Food & Drink

B-More Pasta Makes Noodles With a Cause

Monica Lapenta's new nonprofit doubles as a training program for Baltimore youth and a way to feed families in need.
—Photography by Justin Tsucalas

In 2020, with the pandemic in full swing, Monica Lapenta, executive director of the Italian Cultural Center of Maryland, wanted to start a nonprofit organization that would create a training program for Baltimore youth and teach them about nutrition. Lapenta, who was born in Naples, Italy, came up with the idea of making vegan pasta. She decided to call her nonprofit B-More Pasta.

“Our pasta is one of the only fresh vegan pastas out there,” says Lapenta. “It’s just flour and water. The flour is either semolina from Italy or rye grain from Baltimore County.”

The pasta incorporates a range of superfood ingredients such as beet root, spirulina, and turmeric.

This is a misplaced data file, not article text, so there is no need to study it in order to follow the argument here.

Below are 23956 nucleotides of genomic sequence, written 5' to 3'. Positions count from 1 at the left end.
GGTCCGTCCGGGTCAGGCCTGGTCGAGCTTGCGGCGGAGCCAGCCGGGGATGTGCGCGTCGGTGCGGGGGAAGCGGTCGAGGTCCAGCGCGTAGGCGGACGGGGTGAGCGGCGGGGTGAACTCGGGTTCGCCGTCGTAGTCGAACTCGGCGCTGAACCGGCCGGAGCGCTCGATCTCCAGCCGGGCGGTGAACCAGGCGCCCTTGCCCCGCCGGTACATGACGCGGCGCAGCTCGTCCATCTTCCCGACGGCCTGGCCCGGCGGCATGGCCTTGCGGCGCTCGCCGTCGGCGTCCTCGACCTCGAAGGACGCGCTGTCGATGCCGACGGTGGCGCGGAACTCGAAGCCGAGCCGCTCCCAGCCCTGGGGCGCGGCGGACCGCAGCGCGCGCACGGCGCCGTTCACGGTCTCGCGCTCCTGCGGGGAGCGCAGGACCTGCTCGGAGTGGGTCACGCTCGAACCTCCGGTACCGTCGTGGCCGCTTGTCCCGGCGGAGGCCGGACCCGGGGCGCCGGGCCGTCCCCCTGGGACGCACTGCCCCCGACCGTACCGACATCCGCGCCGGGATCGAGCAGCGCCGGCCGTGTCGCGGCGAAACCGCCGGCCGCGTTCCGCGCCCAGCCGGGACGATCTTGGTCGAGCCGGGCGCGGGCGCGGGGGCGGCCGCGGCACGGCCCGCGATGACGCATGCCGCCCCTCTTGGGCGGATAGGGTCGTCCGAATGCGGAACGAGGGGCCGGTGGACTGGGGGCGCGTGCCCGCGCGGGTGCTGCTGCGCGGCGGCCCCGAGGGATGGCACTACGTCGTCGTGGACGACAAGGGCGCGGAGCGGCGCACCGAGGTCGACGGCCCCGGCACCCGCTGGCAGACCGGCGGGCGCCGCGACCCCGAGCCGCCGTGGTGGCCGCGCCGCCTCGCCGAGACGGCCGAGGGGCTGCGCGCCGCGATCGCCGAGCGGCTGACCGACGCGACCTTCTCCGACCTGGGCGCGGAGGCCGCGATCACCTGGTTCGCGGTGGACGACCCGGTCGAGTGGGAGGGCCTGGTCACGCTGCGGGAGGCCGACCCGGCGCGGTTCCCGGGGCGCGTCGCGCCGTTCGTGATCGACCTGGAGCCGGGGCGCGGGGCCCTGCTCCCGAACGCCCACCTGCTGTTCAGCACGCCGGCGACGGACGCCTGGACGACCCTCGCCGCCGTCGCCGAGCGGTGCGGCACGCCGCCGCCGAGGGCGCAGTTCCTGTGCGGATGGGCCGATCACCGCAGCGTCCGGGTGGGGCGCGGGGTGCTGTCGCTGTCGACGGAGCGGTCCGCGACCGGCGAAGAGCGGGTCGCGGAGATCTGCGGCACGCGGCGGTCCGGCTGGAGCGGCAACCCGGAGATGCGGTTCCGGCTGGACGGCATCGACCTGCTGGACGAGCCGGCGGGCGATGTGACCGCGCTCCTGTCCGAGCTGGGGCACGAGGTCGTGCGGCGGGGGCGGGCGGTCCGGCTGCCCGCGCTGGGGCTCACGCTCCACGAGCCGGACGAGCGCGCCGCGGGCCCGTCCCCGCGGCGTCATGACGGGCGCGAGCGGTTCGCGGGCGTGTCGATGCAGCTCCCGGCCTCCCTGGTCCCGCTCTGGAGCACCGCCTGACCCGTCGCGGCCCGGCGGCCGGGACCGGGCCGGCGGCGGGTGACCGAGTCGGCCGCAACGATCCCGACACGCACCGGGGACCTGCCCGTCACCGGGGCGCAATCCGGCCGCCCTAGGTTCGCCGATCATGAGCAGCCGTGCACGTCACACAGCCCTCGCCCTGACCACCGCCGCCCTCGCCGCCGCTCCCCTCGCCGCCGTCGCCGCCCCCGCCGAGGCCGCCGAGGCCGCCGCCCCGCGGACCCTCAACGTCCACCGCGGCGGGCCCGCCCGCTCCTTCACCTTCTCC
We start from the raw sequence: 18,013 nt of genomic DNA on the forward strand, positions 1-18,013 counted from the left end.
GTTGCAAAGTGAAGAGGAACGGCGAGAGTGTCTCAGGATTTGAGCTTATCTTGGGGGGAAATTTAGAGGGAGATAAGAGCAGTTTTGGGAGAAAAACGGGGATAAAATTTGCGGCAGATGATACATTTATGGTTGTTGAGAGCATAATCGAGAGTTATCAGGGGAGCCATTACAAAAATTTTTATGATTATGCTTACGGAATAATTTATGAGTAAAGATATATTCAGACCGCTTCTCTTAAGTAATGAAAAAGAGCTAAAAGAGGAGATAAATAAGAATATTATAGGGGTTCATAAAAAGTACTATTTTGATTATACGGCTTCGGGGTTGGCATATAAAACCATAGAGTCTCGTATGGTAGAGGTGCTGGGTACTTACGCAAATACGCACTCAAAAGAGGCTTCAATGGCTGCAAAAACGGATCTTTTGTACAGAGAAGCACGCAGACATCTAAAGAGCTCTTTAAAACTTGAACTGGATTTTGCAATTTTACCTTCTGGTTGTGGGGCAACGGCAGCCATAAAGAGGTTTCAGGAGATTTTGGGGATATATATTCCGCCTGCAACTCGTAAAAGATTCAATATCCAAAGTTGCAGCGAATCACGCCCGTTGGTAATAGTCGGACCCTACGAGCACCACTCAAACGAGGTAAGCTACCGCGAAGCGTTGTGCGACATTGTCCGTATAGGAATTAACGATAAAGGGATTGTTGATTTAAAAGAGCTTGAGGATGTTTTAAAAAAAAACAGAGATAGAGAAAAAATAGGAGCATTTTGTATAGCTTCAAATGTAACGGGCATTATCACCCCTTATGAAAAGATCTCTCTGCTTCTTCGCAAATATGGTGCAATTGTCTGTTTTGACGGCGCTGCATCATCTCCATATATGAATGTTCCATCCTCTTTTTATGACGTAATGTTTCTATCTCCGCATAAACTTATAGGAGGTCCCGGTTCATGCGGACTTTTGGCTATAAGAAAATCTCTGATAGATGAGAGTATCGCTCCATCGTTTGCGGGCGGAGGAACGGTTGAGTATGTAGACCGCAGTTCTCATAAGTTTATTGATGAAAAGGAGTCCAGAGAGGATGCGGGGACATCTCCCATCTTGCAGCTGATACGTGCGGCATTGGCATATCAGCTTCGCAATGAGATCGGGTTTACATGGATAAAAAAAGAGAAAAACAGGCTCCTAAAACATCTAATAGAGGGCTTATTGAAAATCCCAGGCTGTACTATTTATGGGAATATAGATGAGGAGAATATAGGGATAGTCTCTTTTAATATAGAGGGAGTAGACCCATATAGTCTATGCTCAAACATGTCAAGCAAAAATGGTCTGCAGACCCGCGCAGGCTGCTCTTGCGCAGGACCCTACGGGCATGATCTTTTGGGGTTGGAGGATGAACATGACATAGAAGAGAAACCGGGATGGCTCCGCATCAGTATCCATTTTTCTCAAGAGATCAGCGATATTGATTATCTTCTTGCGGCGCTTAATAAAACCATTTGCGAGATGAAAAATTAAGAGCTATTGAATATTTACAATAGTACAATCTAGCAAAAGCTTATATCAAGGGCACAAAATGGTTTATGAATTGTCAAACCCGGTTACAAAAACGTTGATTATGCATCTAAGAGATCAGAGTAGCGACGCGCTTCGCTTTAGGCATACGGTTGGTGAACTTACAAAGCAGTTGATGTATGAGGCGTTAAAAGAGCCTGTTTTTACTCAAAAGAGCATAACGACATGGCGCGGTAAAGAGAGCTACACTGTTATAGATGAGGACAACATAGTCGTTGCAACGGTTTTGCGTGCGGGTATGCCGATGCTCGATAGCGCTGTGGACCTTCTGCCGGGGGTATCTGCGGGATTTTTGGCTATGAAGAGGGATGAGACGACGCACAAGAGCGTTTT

“Young people think of pasta as macaroni and cheese or spaghetti and meatballs,” says Lapenta. “This is new for them. Italian pasta is produced differently than in the U.S., where the pasta is enriched. The large manufacturing of pasta is like a glue pasta. It’s complicated for the body to digest.”

Though pasta and carbs in general often get a bad rap, B-More Pasta, available at Remington’s Made In Baltimore, Pigtown’s Culinary Architecture, and online, sets itself apart from brands that are mass-produced.

“Our pasta is digestible and has perfect nutritional value when you mix it with vegetables,” she says. “It’s not just a great product, pasta is a tool to learn about nutrition.”

B-More Pasta serves another purpose, as well. The revenue from retail sales goes toward feeding families in need, not just pasta but other items, too.

“We serve roughly 3,000 meals a week,” says Lapenta. “It’s wonderful that we can create jobs in Baltimore—and the fact that we are making a product close to my heritage makes it even better.”